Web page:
What We Can Learn from 'The Great Plague' of 1665

by James Burkinshaw

The literature of the past always informs our understanding of the present. The Covid-19 pandemic has led me to Daniel Defoe's Journal of the Plague Year, which describes the impact on London of the "Great Plague" of 1665.

In his pioneering novels, Robinson Crusoe and Moll Flanders, Defoe portrayed men and women surviving extraordinary challenges without losing their sense of identity. A hybrid of  novel, history, autobiography and journalism, published in 1722 (half a century after the Plague), Journal of the Plague Year is no less preoccupied by human resilience in the face of extremity.

In Journal, the (fictional) narrator is referred to only as "HF". In 1665, Defoe himself was just 5 years old (and quickly evacuated from London), but his uncle, Henry Foe, is known to have stayed in the city during the Plague and survived, so it is thought that much of the 1722 narrative is based on Henry's recollections. However, Defoe's extensive supplementary research is what lends Journal its journalistic quality, packed with statistical evidence and convincing anecdotal detail, lent immediacy by the first-person narrative.

Much of the fascination of Journal of course derives from parallels between our own experiences and those of our forebears three and a half centuries ago. Social distancing and self isolation were clearly as central to their lives as to ours: "The best Physick against the Plague is to run away from it . . . People walk'd in the middle of the great Street, neither on one side or other , , , they would not mingle with any Body . . . would stand and look at them and sometimes talk with them at some space between." One of the most heart-breaking aspects of Covid-19 has been the fact that those most seriously ill cannot be visited in hospital by close relatives; Defoe describes how "People . . when they have had the Distemper, have been so far from being forward to infect others that they have forbid their own family to come near them . . . and have even died without seeing their nearest Relations lest they be instrumental to give them the Distemper . . . but sent his Blessing and Prayers for them by the Nurse, who spoke it to them at a Distance."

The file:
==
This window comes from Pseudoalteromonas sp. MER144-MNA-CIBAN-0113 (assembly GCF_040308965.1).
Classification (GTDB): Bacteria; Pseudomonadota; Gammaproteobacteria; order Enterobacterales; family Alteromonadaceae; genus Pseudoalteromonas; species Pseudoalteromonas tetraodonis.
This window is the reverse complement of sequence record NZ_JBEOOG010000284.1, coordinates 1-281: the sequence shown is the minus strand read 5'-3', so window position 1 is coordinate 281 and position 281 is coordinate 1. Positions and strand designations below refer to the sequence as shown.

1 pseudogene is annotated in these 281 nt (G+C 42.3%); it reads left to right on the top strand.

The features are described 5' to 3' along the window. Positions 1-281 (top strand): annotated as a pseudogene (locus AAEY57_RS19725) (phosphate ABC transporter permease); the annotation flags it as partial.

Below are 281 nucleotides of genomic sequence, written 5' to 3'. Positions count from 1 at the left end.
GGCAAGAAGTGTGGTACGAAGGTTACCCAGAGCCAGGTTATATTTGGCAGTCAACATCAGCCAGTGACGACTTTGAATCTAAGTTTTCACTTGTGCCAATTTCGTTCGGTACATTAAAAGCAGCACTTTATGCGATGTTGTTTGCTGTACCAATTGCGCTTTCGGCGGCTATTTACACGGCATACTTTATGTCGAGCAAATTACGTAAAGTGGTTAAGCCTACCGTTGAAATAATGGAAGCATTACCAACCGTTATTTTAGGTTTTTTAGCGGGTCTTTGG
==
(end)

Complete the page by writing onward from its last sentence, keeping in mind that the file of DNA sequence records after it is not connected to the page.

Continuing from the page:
There were disagreements in 1665, just as there are now, about the right time to end what we now call "Lockdown". The narrator, HF, describes people, prematurely judging the Plague to be over, despite "Physicians . . .telling (people) how a Relapse might be more fatal and dangerous than the whole Visitation that had been already . . . but it was all to no Purpose . . . they open'd shops, went about the streets . . . and convers'd with any Body that came in their way to converse with . . . This imprudent rash conduct cost a great many their lives who had with great care and caution shut themselves up and kept retired . . . from all Mankind and had by that means . .  been preserv'd through all the heat of that Infection."

The courage and dedication of health workers was as appreciated during the Great Plague as it is now; the narrator notes that "Physicians . . . ventured their Lives so far as even to lose them in the service of Mankind." Then, as now, the situation brought out the best in people: "there were many instances of immovable Affection, Pity and Duty in many." However, there were also those that sought to exploit the fear of others: "They ran to conjurers and witches and all sorts of Deceivers . . . who kept them always alarm'd . . . to pick their pockets" just as some unscrupulous individuals have been hawking false "cures" for Covid-19. In recent weeks, there have been depressing stories about individuals cruelly coughing or spitting on others, claiming to be passing on the virus; Defoe describes a man who "kiss'd (a woman) and which was worst of all told her he had the plague and why should she have it as well as he." In both the seventeenth and twenty-first centuries, extreme situations revealed human nature at its most inspiring and its most dispiriting. And people were just as inventive in 1665 as they are now; there was no contactless payment 350 years ago, but "one Butcher would not touch the money but have it put into a pot full of vinegar" and another trader "takes up the purse with the Tongs and shakes the money out".